Chapter 11 Chapter 13
The Center Of The Covenant. The New World Order. A Divine Civilization. The Kingdom Of God On Earth.
The world's equilibrium hath been upset through the vibrating
influence of this most great, this new World Order. Mankind's ordered life hath
been revolutionized through the agency of this unique, this wondrous
System--the like of which mortal eyes have never witnessed.
Gleanings from the Writings of Bahá'u'lláh, p.
On the evening of the same day, December 2nd, Abdu'l-Bahá
spoke to a large group of the friends in the same home referred to in the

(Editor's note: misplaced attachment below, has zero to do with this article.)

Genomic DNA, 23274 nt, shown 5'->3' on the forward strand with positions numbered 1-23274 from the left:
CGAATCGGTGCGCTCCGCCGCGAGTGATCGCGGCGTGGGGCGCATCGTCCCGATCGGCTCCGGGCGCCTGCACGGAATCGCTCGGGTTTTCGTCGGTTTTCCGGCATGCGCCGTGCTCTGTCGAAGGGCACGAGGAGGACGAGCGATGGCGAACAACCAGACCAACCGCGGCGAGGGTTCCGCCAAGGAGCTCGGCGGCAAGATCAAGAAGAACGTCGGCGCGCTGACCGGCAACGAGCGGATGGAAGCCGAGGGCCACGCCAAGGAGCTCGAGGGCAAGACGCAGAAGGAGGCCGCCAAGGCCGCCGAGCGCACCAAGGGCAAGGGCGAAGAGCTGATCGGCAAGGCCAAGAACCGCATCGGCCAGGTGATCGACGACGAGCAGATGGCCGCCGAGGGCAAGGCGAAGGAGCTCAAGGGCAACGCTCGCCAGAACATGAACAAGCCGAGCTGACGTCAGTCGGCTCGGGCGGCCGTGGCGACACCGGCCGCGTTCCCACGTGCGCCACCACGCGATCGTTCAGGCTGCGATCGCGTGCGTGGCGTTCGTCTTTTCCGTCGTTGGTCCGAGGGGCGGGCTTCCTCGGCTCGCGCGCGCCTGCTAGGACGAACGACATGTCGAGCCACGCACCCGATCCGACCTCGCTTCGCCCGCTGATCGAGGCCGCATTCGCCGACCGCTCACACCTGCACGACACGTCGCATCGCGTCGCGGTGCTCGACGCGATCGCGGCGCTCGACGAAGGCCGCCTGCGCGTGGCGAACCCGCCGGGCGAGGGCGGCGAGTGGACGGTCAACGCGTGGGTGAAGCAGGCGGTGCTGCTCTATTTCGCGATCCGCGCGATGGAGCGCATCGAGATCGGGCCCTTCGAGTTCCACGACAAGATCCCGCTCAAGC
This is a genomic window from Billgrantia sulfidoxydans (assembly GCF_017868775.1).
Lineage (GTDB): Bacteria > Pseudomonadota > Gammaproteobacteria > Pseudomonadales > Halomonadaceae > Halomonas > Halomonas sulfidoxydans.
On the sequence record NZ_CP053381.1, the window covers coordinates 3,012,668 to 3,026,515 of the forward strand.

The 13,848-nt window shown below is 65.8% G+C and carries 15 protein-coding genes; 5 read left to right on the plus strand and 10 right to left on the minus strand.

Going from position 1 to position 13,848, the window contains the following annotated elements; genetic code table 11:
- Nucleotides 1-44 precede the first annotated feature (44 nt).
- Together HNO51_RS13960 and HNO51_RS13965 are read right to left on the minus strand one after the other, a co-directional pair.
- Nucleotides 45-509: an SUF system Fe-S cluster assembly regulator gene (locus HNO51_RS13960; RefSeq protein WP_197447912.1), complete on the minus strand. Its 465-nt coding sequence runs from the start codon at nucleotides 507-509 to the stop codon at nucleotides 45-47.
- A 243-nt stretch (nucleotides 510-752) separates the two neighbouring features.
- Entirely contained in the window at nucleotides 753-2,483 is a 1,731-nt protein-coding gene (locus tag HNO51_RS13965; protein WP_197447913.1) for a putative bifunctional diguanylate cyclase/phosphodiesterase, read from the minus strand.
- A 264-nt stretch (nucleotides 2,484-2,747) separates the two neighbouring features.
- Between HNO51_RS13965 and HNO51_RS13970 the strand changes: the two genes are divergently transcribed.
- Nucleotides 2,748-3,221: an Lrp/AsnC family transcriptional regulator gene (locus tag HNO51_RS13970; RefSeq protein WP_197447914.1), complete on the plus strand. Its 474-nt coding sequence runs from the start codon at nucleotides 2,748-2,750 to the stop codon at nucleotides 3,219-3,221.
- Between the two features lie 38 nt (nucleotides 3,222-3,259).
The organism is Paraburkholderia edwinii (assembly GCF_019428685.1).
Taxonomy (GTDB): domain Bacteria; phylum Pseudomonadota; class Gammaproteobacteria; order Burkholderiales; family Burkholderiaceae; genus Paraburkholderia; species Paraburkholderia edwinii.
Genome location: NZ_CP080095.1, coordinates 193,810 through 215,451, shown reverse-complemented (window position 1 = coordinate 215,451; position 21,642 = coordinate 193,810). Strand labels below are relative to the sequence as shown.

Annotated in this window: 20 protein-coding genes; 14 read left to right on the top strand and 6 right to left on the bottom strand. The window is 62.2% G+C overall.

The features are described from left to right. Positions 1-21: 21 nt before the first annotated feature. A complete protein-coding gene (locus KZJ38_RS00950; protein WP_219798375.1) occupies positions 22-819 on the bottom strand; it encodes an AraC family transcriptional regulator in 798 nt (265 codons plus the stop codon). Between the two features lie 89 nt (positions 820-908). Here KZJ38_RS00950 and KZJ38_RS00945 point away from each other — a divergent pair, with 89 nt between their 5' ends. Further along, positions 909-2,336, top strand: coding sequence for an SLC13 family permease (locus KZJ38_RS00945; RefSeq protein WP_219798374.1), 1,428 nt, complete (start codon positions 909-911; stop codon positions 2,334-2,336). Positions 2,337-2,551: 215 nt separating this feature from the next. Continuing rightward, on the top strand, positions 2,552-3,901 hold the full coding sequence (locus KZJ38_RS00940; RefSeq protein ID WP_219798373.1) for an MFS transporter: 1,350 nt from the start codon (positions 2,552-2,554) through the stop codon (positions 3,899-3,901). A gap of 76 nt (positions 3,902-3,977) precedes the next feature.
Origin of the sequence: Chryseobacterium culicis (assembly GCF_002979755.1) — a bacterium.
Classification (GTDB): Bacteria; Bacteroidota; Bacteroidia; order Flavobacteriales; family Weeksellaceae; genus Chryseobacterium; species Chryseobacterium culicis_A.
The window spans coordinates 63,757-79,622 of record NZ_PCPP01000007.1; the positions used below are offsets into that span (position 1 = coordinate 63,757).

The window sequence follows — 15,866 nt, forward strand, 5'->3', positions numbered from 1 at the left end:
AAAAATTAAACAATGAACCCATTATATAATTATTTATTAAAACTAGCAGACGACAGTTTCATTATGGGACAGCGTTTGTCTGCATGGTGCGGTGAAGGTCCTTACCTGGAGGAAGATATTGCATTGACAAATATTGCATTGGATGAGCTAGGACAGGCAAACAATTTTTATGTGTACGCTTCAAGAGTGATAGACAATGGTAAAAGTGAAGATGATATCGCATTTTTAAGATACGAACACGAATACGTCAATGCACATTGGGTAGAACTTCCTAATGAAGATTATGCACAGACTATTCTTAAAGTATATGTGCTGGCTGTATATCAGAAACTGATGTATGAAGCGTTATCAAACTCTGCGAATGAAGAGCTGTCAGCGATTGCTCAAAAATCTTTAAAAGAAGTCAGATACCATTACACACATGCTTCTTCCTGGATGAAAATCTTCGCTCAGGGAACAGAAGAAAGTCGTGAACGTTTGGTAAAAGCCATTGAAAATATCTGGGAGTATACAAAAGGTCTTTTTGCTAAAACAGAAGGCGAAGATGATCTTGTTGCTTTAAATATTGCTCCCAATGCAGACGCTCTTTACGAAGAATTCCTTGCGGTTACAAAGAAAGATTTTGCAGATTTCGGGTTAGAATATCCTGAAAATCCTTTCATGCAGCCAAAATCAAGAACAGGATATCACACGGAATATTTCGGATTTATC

previous chapter. His theme covered the spiritual teachings peculiar to the
Revelation of Bahá'u'lláh. It is essential to the complete
understanding of the reader of the influences which have exerted such a
revolutionary effect upon the life of the writer that the words of
Abdu'l-Bahá on this subject should be elaborated a bit.
And here I must digress a little to explain why I have forced myself to write
so frankly of the personal and intimate things which, had I followed my own
inclinations, would have been locked deep within my heart. There is only one
reason. For many years I have striven to evade the responsibility which this
obligation has laid upon me, and which, under the repeated urging of friends I
can no longer do. The reason is this:
Humanity is one. No individual is without a spiritual, as well as a physical
relationship with every other individual. The hopes, longings, aspirations of